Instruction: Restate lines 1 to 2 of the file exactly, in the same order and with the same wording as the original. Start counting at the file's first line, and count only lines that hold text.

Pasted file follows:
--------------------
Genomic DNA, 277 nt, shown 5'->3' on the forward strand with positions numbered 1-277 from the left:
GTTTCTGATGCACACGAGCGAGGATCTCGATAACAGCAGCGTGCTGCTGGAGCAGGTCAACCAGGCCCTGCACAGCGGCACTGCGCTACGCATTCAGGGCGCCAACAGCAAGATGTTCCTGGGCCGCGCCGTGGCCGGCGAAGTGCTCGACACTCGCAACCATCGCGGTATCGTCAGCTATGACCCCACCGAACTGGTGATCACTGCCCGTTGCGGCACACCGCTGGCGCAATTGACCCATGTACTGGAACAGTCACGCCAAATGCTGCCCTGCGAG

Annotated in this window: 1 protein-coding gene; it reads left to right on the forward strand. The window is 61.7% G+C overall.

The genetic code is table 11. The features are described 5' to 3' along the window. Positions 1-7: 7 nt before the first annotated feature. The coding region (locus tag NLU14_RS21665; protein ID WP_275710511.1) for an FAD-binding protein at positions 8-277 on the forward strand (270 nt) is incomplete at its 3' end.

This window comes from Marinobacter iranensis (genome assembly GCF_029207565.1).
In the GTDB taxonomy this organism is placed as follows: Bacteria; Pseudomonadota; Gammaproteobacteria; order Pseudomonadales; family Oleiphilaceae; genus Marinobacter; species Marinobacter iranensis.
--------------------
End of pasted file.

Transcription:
Genomic DNA, 277 nt, shown 5'->3' on the forward strand with positions numbered 1-277 from the left:
GTTTCTGATGCACACGAGCGAGGATCTCGATAACAGCAGCGTGCTGCTGGAGCAGGTCAACCAGGCCCTGCACAGCGGCACTGCGCTACGCATTCAGGGCGCCAACAGCAAGATGTTCCTGGGCCGCGCCGTGGCCGGCGAAGTGCTCGACACTCGCAACCATCGCGGTATCGTCAGCTATGACCCCACCGAACTGGTGATCACTGCCCGTTGCGGCACACCGCTGGCGCAATTGACCCATGTACTGGAACAGTCACGCCAAATGCTGCCCTGCGAG